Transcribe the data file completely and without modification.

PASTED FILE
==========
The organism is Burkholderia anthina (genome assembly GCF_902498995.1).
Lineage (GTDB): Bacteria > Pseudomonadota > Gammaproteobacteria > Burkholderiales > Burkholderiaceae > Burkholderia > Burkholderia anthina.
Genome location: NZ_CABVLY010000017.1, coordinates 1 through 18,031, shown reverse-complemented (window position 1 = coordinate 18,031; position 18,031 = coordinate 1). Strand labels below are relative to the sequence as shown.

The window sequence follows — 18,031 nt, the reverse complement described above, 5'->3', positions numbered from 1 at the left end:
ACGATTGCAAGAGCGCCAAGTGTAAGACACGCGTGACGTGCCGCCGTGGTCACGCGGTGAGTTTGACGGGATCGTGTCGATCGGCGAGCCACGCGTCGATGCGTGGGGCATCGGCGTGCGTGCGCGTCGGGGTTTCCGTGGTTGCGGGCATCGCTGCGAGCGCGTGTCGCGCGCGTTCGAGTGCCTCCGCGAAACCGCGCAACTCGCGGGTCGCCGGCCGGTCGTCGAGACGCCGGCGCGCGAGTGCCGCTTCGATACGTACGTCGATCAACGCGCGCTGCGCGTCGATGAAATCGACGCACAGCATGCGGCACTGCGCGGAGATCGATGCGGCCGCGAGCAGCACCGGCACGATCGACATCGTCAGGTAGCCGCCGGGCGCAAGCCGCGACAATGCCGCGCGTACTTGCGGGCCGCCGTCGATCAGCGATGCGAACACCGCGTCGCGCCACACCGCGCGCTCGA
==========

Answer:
The organism is Burkholderia anthina (genome assembly GCF_902498995.1).
Lineage (GTDB): Bacteria > Pseudomonadota > Gammaproteobacteria > Burkholderiales > Burkholderiaceae > Burkholderia > Burkholderia anthina.
Genome location: NZ_CABVLY010000017.1, coordinates 1 through 18,031, shown reverse-complemented (window position 1 = coordinate 18,031; position 18,031 = coordinate 1). Strand labels below are relative to the sequence as shown.

The window sequence follows — 18,031 nt, the reverse complement described above, 5'->3', positions numbered from 1 at the left end:
ACGATTGCAAGAGCGCCAAGTGTAAGACACGCGTGACGTGCCGCCGTGGTCACGCGGTGAGTTTGACGGGATCGTGTCGATCGGCGAGCCACGCGTCGATGCGTGGGGCATCGGCGTGCGTGCGCGTCGGGGTTTCCGTGGTTGCGGGCATCGCTGCGAGCGCGTGTCGCGCGCGTTCGAGTGCCTCCGCGAAACCGCGCAACTCGCGGGTCGCCGGCCGGTCGTCGAGACGCCGGCGCGCGAGTGCCGCTTCGATACGTACGTCGATCAACGCGCGCTGCGCGTCGATGAAATCGACGCACAGCATGCGGCACTGCGCGGAGATCGATGCGGCCGCGAGCAGCACCGGCACGATCGACATCGTCAGGTAGCCGCCGGGCGCAAGCCGCGACAATGCCGCGCGTACTTGCGGGCCGCCGTCGATCAGCGATGCGAACACCGCGTCGCGCCACACCGCGCGCTCGA